DURING ANY GIVEN SOJOURN in Turin, someone offhandedly remarks that the city, which sits at the confluence of two major rivers and forms an axis of two occult triangles, is the center of magic in Europe. The rumor is so widespread, the enchantment so palpable, it never seems worth questioning. The clatter of streetcars down long avenues lined with maples creamed and burned by autumn, the play of dark and light in the central piazza (a metaphysical chiaroscuro that inspired de Chirico) give the city an aura of noir. All of this juxtaposed sharply with my reason for being there: The pale pink ARTISSIMA signs punctuated the landscape like Chupa Chups lollipops.
Taxis and cars with VIPs seemed to arrive somewhere else. But the writer’s approach to the Oval Lingotto that hosts the fair emerges from the subway and runs past big empty modern buildings and through dark service-y passages and beyond. The Oval—after too many turns and more pink signs with suggestive arrows—finally comes into view, a spaceship of clear glass that, though it lacks the overhead sunshine of Paris’s Grand Palais, gives a sense of outdoors and soigné style that one expects from Italians (though not from the Swiss, with their fairgrounds built for sunless watch conventions).
The front doors discharge the crowd past info stations shaped like giant pink eggs and into the Present Future booths, one of many programs with snappy but oblique titles that can befuddle neophytes. A gang of young curators culled from far-flung places invite young artists (and of course their galleries) to give solo presentations. One of those elected twenty artists receives a prize, provided by Illy, which used to be 10,000 smackers but was this year promoted (or demoted, maybe, if one prefers the money) to a solo show at the Castello di Rivoli.
Or it was supposed to be a solo show. Composed of a distinguished array of institutional directors—the red-lipsticked and black-clad Beatrix Ruf of Kunsthalle Zurich; the droll Gregor Muir of the London ICA; Beatriz Merz, the bespectacled director of the Castello; and one youngish writer chosen to replace Matthew Higgs, who had stayed in New York for posthurricane recovery—the judges, all curators, decided to act, well you know, curatorially, and they changed the rules. Instead of a solo, they curated a small group show opting for a trio of winners, Santo Tolone of Limoncello, Naufus Ramírez-Figueroa of Proyectos Ultravioleta, and Vanessa Safavi of Jennifer Chert Gallery.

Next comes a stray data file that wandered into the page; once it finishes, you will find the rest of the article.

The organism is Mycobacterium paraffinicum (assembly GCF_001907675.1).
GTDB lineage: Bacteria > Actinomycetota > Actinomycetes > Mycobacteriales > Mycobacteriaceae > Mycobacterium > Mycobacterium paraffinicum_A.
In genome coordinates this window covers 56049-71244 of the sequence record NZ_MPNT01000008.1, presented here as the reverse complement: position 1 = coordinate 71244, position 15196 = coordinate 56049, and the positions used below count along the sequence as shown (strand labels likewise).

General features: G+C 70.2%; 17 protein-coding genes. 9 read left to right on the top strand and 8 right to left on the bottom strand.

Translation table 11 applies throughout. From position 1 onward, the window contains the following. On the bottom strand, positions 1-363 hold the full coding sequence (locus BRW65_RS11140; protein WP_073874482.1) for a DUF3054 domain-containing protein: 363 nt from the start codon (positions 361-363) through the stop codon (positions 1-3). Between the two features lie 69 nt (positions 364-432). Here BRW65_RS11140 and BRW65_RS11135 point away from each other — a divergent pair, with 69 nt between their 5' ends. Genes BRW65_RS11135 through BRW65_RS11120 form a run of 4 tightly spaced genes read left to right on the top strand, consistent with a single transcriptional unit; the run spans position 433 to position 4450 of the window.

After a march for hours through the vernissage, a swathe of the Artissima openers and all the judges joined Patrizia Sandretto Re Rebaudengo at her well-appointed manse a taxi drive away. Cindy Shermans peeked from one wall. Blue Rudolf Stingel polka dots danced to the left. Was that a Matthew Barney (or two or three)? Muir measured the treasures adorning the house, pausing in front of a Piotr Janas painting and waxing ecstatic on the Polish artist, who, in his opinion, is sorely underrated. Francesco Bonami passed, and Muir noted the excellence of the collection aloud. “I should think so,” Bonami riposted. “I live here.”
Tucked somewhere in the evening’s itinerary was a visit to La Drogheria on Piazza Vittorio Veneto, about as comfortable a bar as I’ve ever been to, with works by Piero Golia and Donald Urquhart pocketed in the narrow rooms. Another taxicab led to a ballroom for the official opening party of the fair, a ticket that, it was repeated four times, should definitely not be lost because that was it there was no list and forget about getting another one. The ballroom, designed by Carlo Mollino, was Mollino at his best, like some erotic bedchamber for chattering space zebras. Italian movie producer Luca Legnani whispered in my ear that it’s even hard to find photos of this treasure. The party was slightly less sybaritic, the bar quickly running out of everything gratis but syrupy spritzes.
Crawling out of bed in your clothes after the first day of the fair with a mouth like a casino ashtray is not an auspicious sign, especially if one is slated to give a public talk in the middle of said day. But later that afternoon, with an Italian guide by my side, the fair came alive in ways that might have easily escaped the lackadaisical glance-over. (The “glance-over” is the official gesture of all art-fairs, one that casts a specific apathetic spell of lethargy, sore feet, and early afternoon vino bianchi at the upstairs lounge.) Down in the Back to the Future section (just behind the emergers up front), galleries presented exhibitions of historical artists. P420 of Bologna had an array of works by Franco Vaccari that included bits of his 1972 Venice Biennale project—a photo booth in the Giardini—which documented an attractive, early-1970s Italian public (not so distant from the attractive Italian public of 2012 surging through the aisles). In the main section, Piktogram/BLA displayed work by Polish artist Knaf and his various associations, collectives, and ephemera like beautiful broken shards of the Polish underground punk scene of the 1980s.
That rainy night all of Turin ended up at a party at Elisa Sighicelli’s studio. Her husband, collector Ruben Levi, ran by, arms overloaded with a collection of champagne bottles for art folk with wet coats and dry mouths. I climbed up past the smoky terrace where half the party huddled, away from the chilly storm, then back down the stairs and into the streets, which were soaked and empty except for taxis ferrying stragglers back to hotels. Turin is a magical city—at Sighicelli’s a white magic, the following morning a black one. It all depends on which side of the night you find yourself on, the great divide being that moment, senza un centesimo for a cab, that you make the long walk home in the cold fall rain.